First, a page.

The Filipino Veterans Recognition and Education Project is governed by a national organization consisting of: a Board of Directors representing the 11 Regional Areas across the United States and which is led by a chairman, a vice chairman, a general counsel, and an executive secretary; an Executive Committee headquartered in Washington, D.C. supports the Board of Directors; and volunteers working around the country. The organization also works with numerous veterans support and community organizations, as well as many sponsors and donors supporting it.
The Chairman of the Board of the Filipino Veterans Recognition and Education Project is Major General Antonio M. Taguba, U.S. Army Retired. He is the second Filipino American general in the U.S. Army to achieve this high rank in the United States Armed Forces. Information about FilVetREP, its leadership, and its programs is available on the organization’s web site, www.filvetrep.org.
Q: What is the Filipino World War II Veterans Congressional Gold Medal (CGM)?
A: The Congressional Gold Medal is an award bestowed by the U.S. Congress. The Congressional Gold Medal and the Presidential Medal of Freedom are the highest civilian awards in the United States. On November 30, 2016, the US Congress passed final legislation granting this award to Filipino Veterans of World War II.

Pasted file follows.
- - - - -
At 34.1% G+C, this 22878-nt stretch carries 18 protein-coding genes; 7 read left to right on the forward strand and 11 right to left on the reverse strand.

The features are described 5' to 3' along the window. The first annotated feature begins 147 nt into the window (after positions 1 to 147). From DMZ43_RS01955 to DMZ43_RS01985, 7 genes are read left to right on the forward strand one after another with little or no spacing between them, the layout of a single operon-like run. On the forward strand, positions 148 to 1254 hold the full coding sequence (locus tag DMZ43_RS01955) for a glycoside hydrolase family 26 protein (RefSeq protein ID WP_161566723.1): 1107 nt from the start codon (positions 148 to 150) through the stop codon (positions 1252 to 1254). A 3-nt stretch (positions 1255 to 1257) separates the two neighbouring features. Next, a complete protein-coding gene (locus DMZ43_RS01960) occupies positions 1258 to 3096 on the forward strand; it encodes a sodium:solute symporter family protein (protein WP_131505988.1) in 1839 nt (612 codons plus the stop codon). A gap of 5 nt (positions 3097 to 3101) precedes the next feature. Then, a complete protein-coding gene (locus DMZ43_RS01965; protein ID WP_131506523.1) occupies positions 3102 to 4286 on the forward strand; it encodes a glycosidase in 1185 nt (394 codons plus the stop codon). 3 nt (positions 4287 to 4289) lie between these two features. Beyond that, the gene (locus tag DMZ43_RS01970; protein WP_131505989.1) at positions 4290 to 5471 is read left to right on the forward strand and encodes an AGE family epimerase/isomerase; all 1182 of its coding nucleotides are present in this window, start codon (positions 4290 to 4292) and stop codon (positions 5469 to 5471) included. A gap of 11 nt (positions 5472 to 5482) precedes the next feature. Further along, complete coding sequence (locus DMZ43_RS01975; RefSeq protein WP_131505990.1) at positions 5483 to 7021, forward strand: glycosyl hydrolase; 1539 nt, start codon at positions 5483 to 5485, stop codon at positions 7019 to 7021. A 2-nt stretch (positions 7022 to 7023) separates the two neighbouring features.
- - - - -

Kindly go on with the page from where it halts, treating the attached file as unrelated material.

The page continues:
Enacted as Public Law 114-265, the “Filipino Veterans of World War II Congressional Gold Medal Act of 2015” awards a Congressional Gold Medal, collectively, to Filipino, Filipino American, and American veterans, in recognition of their service to the United States during World War II.
These veterans now join a short list of other military units that overcame discrimination and other challenges to serve honorably in WWII and that have received the Congressional Gold Medal, including: the Tuskegee Airmen, the Nisei Japanese American veterans, the Borinquineers, the Women's Air Service Pilots, and more. Past Congressional Gold Medals for these recipients can be seen on the web site for the U.S. Mint at mint.gov: https://www.usmint.gov/learn/coin-and-medal-programs/medals. A complete listing of all CGM awardees is available at http://history.house.gov/Institution/Gold-Medal/Gold-Medal-Recipients/
On October 25, 2017, the Filipino Veterans of WWII Congressional Gold Medal was officially presented in a Congressional Gold Medal Ceremony in the U.S. Capitol. The video of the moving ceremony is available here: http://bit.ly/2zWjsF3
Q: Does the CGM include monetary or other benefits?